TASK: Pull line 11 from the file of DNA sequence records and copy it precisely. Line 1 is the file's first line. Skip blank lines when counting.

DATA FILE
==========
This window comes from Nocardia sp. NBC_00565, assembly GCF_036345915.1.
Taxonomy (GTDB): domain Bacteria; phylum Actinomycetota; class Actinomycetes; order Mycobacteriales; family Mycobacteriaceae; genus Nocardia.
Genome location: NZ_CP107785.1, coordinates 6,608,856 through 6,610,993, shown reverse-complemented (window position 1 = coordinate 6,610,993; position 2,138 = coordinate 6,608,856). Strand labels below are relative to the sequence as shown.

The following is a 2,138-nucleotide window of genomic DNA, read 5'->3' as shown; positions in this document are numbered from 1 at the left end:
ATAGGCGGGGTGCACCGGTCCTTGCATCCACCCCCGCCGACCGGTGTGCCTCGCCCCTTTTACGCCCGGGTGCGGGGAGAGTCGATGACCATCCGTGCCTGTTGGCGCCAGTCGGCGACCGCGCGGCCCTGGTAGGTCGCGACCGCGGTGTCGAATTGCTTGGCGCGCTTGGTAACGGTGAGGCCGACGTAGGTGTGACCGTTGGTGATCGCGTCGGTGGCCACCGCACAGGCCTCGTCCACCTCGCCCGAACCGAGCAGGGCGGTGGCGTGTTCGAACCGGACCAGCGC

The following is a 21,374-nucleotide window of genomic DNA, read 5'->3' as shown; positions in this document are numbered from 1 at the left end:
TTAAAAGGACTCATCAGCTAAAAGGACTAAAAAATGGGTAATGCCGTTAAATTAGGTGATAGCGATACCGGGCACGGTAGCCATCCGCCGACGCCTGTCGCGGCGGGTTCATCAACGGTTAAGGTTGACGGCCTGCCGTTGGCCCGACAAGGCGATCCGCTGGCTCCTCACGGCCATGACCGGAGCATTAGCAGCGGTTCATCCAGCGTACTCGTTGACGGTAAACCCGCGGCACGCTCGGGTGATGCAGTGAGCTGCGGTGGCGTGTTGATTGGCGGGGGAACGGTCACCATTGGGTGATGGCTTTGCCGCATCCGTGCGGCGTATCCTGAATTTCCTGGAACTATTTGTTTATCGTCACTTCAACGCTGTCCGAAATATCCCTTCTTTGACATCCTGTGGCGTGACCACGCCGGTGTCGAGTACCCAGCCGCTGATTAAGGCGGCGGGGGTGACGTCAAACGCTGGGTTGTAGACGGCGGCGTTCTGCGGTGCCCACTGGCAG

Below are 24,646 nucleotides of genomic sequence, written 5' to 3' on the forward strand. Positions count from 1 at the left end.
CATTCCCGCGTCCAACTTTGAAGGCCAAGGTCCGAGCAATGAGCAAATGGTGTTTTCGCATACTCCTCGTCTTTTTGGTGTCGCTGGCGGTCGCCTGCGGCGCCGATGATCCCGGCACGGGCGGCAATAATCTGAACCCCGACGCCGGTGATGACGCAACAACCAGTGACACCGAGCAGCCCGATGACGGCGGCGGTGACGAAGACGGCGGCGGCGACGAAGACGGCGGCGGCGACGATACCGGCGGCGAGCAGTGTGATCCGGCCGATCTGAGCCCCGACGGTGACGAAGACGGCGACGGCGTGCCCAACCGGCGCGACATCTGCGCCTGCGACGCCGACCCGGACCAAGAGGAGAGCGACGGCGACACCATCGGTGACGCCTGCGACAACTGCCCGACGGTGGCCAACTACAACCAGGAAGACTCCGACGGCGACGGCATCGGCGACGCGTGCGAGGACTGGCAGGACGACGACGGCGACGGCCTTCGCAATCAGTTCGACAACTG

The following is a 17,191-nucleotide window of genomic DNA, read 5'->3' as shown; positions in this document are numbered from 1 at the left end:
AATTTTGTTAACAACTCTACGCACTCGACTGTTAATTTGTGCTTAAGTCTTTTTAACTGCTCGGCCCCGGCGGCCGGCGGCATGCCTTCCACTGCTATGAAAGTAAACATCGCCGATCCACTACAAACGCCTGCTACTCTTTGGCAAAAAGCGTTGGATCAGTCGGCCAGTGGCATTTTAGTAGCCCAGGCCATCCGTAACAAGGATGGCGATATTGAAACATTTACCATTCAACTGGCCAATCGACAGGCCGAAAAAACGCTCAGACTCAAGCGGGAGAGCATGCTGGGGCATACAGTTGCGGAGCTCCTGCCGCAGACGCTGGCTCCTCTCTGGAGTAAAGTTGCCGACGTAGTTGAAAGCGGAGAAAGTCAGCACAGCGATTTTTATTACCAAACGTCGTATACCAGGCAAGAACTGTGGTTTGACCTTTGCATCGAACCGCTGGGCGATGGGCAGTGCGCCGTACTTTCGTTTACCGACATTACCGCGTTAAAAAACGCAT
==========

AATTTTGTTAACAACTCTACGCACTCGACTGTTAATTTGTGCTTAAGTCTTTTTAACTGCTCGGCCCCGGCGGCCGGCGGCATGCCTTCCACTGCTATGAAAGTAAACATCGCCGATCCACTACAAACGCCTGCTACTCTTTGGCAAAAAGCGTTGGATCAGTCGGCCAGTGGCATTTTAGTAGCCCAGGCCATCCGTAACAAGGATGGCGATATTGAAACATTTACCATTCAACTGGCCAATCGACAGGCCGAAAAAACGCTCAGACTCAAGCGGGAGAGCATGCTGGGGCATACAGTTGCGGAGCTCCTGCCGCAGACGCTGGCTCCTCTCTGGAGTAAAGTTGCCGACGTAGTTGAAAGCGGAGAAAGTCAGCACAGCGATTTTTATTACCAAACGTCGTATACCAGGCAAGAACTGTGGTTTGACCTTTGCATCGAACCGCTGGGCGATGGGCAGTGCGCCGTACTTTCGTTTACCGACATTACCGCGTTAAAAAACGCAT